Tuning houses are almost forced to go to extremes these days, such is the base ferocity of even factory models. Lamborghini tuners DMC opted for a stealth approach to their stand, with low-key lighting meaning you could almost walk past without noticing it – except for the small matter of a quartet of stunning raging bulls. The orange apparition is the Homagio Stage II, based on the LP-610-4 Huracan.
The Aventador Edizione GT next door meets FIA racing regs but stays street legal, upping power to a crazed 1,000hp whilst keeping it nailed to the road or track with an enormous quantity of aero and uprated suspension parts. The upgrades are the price of the cars again, but if you’re in the market that’s probably not an issue…
The Germans seem to have this high-end tuning and personalisation thing to themselves, at least at Geneva. FAB Design showed off their steroidal Vayu RPR, which from a distance I didn’t even recognise such was its stealth paint and bodywork mods… This heavily revised, wide-body 650S is more standard at the front but packs 1000 horses out back – seemingly the standard now.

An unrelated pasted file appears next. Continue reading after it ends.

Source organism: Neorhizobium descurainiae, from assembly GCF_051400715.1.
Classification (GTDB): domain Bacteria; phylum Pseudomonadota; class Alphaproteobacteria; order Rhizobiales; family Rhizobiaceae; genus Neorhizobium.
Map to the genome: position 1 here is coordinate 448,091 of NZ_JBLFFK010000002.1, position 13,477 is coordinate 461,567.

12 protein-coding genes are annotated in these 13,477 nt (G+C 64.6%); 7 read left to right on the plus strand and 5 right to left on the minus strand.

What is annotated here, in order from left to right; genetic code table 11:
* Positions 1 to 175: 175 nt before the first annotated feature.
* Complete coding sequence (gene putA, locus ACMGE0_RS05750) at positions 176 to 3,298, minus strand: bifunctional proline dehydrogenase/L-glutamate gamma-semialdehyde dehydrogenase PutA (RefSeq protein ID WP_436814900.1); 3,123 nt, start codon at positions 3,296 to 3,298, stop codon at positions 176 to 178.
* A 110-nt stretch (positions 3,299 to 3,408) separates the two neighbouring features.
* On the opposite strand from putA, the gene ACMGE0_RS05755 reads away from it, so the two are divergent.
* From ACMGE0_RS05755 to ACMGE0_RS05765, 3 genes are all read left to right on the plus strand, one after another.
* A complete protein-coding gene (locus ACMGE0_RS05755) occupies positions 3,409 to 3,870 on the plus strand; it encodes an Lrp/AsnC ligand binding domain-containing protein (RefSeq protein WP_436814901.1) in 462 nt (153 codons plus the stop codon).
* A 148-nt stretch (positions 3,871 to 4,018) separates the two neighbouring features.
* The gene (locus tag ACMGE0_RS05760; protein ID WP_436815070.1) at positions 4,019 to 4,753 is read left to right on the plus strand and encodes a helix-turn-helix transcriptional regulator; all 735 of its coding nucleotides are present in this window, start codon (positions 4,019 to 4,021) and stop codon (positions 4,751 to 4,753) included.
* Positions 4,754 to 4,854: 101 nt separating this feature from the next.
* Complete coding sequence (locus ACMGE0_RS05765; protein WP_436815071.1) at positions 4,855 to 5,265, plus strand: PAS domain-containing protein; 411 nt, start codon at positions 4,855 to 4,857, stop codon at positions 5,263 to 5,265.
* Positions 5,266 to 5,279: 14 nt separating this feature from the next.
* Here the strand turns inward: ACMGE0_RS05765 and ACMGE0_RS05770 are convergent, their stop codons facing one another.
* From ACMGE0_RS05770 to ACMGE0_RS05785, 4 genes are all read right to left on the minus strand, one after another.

Too much is never enough for FAB – take their Gullstream Coupé…
Porsche prepping at Geneva was supplied by specialists TechArt, who balance their bodykit treatments with some serious under-the-hood workings. The TechArt Coupé is based on the Carrera 4 GTS, adding in an unexpectedly practical electro-hydraulic nose-lift system to go with the extra downforce and handling. These are people who maybe understand race trailers!
Legendary Porsche tuners RUF still rule the roost, especially as they let their designers loose on every possible era of Porsche and use their long experience to reinterpret the brand’s heritage. Their 630hp Turbo Florio pre-empts a factory Targa-top and integrates the classic, wide silver C-pillar look.
To finish up, another final edition model, this time from German Merc specialists Carlsson. 25 of their 220mph-capable, C25 Super GT Final Edition cars will be hand-built to order, a carbon-bodied SL with 160kg stripped out and the liberal application of carbon fibre to go with an optional 753hp V12 and carbon ceramic brakes.
Geneva 2015 seemed to be a place of final countdowns, which makes 2016 even more enticing. In the meantime, there’s still a whole lot more from the world of concepts, tuners and stylists to come…